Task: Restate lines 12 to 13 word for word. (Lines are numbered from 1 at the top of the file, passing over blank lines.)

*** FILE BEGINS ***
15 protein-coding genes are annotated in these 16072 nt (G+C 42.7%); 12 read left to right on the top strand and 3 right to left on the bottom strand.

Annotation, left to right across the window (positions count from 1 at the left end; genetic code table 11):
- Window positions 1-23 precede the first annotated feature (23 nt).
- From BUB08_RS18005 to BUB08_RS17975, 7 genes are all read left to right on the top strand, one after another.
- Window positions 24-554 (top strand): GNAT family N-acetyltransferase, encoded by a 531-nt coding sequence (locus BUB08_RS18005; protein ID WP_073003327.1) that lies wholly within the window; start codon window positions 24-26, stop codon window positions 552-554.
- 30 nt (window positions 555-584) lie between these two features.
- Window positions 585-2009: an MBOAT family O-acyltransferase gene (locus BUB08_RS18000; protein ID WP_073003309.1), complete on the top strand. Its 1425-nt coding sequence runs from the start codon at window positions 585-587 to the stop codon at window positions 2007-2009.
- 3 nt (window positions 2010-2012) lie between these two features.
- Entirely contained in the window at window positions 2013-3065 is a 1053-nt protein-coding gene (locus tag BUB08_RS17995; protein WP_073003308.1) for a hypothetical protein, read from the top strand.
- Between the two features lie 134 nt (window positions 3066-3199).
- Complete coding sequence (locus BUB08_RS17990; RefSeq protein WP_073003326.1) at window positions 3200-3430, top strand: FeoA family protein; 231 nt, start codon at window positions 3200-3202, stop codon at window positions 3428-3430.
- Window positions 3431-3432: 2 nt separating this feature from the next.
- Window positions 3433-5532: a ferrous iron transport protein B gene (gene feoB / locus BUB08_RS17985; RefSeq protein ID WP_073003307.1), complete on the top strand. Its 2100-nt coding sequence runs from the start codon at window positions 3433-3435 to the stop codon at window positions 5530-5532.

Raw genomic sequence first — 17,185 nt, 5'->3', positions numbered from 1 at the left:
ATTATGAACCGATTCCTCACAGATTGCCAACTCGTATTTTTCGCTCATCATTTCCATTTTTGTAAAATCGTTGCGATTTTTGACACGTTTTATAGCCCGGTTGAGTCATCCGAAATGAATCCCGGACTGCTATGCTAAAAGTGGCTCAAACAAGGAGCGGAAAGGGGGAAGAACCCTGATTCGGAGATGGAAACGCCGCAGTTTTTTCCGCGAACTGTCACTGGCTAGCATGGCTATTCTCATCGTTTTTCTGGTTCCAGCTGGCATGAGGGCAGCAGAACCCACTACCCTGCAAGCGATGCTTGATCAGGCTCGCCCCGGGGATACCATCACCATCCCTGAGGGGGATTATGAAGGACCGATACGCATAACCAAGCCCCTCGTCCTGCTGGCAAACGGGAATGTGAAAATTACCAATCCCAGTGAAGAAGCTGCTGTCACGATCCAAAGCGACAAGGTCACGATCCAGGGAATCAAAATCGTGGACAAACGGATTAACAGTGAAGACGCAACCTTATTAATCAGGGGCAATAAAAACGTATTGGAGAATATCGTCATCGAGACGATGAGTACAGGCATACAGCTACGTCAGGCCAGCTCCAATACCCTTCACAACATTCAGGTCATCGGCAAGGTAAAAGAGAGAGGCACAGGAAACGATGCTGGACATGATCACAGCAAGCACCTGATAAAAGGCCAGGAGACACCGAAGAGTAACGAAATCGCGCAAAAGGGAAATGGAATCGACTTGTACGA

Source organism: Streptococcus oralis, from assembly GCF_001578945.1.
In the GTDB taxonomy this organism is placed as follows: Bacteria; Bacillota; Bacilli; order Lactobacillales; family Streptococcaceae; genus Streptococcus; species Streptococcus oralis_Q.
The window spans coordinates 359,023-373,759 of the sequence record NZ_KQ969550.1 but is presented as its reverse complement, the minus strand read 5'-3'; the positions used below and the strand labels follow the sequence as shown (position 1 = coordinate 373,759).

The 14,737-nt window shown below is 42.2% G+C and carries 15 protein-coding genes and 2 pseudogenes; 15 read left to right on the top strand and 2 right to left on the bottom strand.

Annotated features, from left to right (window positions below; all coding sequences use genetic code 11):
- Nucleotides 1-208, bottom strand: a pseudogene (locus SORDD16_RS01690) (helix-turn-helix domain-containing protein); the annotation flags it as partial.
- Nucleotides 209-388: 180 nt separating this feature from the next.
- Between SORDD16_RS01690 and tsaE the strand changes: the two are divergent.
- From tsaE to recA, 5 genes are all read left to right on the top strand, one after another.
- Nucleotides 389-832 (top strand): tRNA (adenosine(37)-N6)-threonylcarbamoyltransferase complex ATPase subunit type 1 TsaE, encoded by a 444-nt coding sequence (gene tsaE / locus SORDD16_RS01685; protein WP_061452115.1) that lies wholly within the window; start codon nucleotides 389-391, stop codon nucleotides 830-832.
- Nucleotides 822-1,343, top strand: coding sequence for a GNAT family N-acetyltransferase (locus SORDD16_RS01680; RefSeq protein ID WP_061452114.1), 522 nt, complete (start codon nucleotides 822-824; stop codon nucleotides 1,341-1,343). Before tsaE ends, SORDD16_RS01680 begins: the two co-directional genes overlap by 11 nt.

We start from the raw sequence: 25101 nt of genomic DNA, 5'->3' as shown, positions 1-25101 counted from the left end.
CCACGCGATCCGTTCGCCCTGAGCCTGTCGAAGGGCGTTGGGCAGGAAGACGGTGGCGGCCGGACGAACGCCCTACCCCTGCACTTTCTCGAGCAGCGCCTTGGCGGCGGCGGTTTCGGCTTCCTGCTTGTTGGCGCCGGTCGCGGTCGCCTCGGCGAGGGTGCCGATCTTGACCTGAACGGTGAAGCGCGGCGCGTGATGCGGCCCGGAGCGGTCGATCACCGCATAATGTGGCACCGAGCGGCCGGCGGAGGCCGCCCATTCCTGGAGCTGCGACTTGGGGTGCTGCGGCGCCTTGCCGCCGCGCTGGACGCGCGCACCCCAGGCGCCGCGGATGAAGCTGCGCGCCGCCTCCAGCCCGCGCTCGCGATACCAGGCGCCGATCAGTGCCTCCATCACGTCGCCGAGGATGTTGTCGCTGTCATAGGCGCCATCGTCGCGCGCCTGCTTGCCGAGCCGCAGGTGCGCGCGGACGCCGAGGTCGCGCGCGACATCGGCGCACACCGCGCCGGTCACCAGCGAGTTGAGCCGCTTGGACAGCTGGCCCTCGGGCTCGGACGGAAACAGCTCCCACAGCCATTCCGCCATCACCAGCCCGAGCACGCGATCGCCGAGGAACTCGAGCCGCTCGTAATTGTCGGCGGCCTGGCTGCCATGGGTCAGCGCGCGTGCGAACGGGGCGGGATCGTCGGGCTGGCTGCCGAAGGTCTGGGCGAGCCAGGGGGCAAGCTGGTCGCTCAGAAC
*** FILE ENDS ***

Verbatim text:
- Window positions 3431-3432: 2 nt separating this feature from the next.
- Window positions 3433-5532: a ferrous iron transport protein B gene (gene feoB / locus BUB08_RS17985; RefSeq protein ID WP_073003307.1), complete on the top strand. Its 2100-nt coding sequence runs from the start codon at window positions 3433-3435 to the stop codon at window positions 5530-5532.